The Ruling

The June 21st Supreme Court decision of SOUTH DAKOTA v. WAYFAIR reached a verdict in favor of South Dakota’s attempt to eliminate tax-free retail sales via the internet. Before last Thursday’s outcome, states only collected sales tax from online retailers if said retailer had a physical presence via storefront, factory, warehouse, or any location with employees within the state lines. The push for change began in South Dakota but can now affect all 50 states similarly. The ruling gives each individual state the capability to demand online sellers and vendors to collect sales tax on transactions that occur outside of the state the said seller is located in. In layman’s terms, a company centralized in North Carolina may now be required to collect sales tax on transactions that send their products to locations outside of the state’s borders.   The collection of this tax is solely dependent on the state to collect and pursue and each of the 50 states will approach this differently. The ruling gives the states flexibility and charge to increase tax revenue but it comes at a cost to consumers and online sellers.

The Effects


Consumers are stuck in the middle between states and retailers in this equation. They are the crux of trade and because of this are usually rewarded and come out on top with increased buying pliability in issues of this sort. However, the supreme court’s ruling actually minimizes their buying power in whole.

For example, a deep sea diver in Florida may be interested in upgrading his equipment so he goes to his local scuba shop. There he spends an hour with a store employee surveying the different models and learning the most he can about which product(s) suit his needs best. He finds the perfect fit but wisely leaves the storefront, goes home, and purchases the equipment online for an equivalent price but without the additional 7% or so sales tax that would have been included had he bought the equipment in store.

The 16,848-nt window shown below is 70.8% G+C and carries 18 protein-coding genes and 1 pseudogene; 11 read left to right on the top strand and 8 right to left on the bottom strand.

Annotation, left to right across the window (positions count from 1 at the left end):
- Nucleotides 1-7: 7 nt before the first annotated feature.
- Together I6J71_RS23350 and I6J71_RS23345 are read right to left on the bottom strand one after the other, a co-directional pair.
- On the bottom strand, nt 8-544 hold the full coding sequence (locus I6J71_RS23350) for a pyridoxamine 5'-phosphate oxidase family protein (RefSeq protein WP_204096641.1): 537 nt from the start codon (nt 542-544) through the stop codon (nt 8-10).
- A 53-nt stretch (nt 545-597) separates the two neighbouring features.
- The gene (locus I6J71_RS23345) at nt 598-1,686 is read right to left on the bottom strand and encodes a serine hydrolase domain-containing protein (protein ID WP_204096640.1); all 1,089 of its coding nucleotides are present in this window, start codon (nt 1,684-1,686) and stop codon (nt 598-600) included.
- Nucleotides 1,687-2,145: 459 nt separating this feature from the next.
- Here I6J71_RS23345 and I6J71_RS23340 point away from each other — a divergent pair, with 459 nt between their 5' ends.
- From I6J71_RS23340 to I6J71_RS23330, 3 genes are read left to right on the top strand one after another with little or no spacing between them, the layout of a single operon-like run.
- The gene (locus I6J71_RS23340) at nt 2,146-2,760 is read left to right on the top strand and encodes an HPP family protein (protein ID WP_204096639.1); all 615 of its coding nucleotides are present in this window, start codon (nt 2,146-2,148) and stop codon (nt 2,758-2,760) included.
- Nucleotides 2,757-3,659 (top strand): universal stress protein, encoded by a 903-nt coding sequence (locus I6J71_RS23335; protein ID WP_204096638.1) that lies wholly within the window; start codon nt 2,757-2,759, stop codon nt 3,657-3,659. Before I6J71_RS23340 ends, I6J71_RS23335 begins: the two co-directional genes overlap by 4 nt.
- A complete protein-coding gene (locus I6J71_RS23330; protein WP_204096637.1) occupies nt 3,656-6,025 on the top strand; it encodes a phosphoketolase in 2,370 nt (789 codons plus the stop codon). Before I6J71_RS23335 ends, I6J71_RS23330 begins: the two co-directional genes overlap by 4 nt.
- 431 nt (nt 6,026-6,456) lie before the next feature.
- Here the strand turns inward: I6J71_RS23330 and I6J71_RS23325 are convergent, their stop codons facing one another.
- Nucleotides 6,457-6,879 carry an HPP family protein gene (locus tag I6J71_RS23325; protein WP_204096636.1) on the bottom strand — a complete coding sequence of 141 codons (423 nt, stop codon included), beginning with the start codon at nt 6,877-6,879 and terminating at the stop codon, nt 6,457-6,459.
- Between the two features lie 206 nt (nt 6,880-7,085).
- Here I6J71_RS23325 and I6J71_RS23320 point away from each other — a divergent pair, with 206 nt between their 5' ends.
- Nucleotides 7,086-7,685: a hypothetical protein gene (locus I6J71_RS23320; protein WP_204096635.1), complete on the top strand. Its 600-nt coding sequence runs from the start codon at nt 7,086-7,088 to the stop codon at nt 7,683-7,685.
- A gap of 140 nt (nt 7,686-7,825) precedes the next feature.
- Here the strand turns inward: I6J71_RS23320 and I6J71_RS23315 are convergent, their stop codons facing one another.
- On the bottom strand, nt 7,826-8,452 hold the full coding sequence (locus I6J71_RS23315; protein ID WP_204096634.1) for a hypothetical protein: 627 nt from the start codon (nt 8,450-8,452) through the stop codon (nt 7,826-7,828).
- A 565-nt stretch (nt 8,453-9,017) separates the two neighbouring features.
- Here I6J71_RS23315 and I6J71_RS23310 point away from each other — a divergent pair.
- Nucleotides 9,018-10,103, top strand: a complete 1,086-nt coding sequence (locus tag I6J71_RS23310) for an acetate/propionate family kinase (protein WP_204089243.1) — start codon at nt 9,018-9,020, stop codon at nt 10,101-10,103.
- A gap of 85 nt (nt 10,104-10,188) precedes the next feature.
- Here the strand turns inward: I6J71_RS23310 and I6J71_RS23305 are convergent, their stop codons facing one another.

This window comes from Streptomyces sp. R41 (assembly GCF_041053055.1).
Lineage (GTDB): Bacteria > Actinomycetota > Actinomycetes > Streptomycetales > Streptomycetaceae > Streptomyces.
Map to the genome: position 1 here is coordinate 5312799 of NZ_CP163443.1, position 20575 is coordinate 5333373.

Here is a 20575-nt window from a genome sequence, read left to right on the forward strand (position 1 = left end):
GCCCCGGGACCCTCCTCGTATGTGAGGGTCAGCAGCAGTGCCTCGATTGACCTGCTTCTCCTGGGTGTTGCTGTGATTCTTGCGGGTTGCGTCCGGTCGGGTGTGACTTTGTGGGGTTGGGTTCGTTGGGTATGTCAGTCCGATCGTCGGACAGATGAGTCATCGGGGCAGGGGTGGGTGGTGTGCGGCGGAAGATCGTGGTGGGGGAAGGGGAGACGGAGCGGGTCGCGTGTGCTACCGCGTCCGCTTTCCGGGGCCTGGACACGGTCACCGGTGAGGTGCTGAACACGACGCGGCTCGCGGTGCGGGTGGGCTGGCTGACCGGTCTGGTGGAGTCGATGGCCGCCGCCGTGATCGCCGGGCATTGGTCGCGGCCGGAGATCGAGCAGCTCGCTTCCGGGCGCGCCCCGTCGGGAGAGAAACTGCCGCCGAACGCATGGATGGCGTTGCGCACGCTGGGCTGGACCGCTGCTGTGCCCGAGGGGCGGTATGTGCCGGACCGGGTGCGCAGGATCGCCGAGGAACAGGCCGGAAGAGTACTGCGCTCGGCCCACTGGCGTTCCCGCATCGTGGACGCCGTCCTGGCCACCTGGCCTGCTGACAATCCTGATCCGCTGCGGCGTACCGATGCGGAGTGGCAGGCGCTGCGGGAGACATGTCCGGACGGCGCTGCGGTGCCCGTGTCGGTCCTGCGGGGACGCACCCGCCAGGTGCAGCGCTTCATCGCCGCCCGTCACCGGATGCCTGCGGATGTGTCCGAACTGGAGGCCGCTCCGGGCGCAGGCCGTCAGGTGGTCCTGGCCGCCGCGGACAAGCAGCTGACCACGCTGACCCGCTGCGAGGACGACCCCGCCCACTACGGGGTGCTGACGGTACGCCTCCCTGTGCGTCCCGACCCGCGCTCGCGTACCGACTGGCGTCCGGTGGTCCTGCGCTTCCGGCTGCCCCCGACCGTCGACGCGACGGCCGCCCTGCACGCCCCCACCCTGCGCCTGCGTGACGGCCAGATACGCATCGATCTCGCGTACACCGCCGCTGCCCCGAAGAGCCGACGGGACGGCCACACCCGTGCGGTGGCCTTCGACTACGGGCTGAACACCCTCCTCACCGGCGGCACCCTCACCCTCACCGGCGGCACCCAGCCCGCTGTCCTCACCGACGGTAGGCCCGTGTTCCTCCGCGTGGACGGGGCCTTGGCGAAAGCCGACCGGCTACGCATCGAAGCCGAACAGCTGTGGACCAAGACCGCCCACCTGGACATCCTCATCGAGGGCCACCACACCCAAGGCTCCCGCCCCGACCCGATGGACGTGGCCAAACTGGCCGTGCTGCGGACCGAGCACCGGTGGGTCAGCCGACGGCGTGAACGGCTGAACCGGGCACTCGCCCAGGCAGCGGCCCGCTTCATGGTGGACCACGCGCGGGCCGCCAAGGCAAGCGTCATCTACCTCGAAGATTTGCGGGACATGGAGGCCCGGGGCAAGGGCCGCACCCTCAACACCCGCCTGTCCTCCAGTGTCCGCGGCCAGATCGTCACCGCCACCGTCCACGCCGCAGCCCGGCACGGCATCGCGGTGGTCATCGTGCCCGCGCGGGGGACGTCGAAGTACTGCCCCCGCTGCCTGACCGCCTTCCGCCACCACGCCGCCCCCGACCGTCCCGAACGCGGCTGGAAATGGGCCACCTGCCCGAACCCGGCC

In this situation, the consumer comes out on top while the brick and mortar retailer suffer due to loss of business. Situations like this are part of the reason why the Wayfair case came into action in order to level the playing field.

Online Retailer

Tax issues are rarely straightforward and this supreme court ruling has further muddied the waters of tax compliance for online retailers. Even for businesses that are headquartered and operate out of a single location albeit small mom and pop business or larger corporations, if they sell to more remote locations they may be required to understand many tax compliance policies for each location they sell to. This issue may become pressing for businesses with resource restrictions. Each state has a different tax code, some are more complex than others, but the pertinent issue is that they are all different.  Smaller online businesses will struggle to understand how each state’s code operates and how to implement and integrate the respective code into their eCommerce shops or business models.